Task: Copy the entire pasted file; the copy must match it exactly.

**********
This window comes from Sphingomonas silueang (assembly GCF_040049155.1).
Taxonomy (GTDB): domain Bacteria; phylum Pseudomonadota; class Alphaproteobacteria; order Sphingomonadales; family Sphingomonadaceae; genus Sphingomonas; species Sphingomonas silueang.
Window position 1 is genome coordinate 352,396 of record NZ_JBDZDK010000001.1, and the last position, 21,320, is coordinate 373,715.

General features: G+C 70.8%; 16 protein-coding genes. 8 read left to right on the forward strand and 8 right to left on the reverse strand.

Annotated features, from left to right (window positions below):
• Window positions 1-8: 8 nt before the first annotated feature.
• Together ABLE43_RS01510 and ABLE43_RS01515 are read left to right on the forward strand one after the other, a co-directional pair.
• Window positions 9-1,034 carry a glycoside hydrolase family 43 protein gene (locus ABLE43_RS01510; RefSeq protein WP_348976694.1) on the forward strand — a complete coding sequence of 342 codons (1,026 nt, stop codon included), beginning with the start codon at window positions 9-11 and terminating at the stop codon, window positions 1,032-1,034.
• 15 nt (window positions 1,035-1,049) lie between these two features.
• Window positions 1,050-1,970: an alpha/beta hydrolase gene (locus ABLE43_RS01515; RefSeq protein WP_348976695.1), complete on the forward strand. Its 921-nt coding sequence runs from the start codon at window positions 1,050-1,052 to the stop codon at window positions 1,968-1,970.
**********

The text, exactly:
This window comes from Sphingomonas silueang (assembly GCF_040049155.1).
Taxonomy (GTDB): domain Bacteria; phylum Pseudomonadota; class Alphaproteobacteria; order Sphingomonadales; family Sphingomonadaceae; genus Sphingomonas; species Sphingomonas silueang.
Window position 1 is genome coordinate 352,396 of record NZ_JBDZDK010000001.1, and the last position, 21,320, is coordinate 373,715.

General features: G+C 70.8%; 16 protein-coding genes. 8 read left to right on the forward strand and 8 right to left on the reverse strand.

Annotated features, from left to right (window positions below):
• Window positions 1-8: 8 nt before the first annotated feature.
• Together ABLE43_RS01510 and ABLE43_RS01515 are read left to right on the forward strand one after the other, a co-directional pair.
• Window positions 9-1,034 carry a glycoside hydrolase family 43 protein gene (locus ABLE43_RS01510; RefSeq protein WP_348976694.1) on the forward strand — a complete coding sequence of 342 codons (1,026 nt, stop codon included), beginning with the start codon at window positions 9-11 and terminating at the stop codon, window positions 1,032-1,034.
• 15 nt (window positions 1,035-1,049) lie between these two features.
• Window positions 1,050-1,970: an alpha/beta hydrolase gene (locus ABLE43_RS01515; RefSeq protein WP_348976695.1), complete on the forward strand. Its 921-nt coding sequence runs from the start codon at window positions 1,050-1,052 to the stop codon at window positions 1,968-1,970.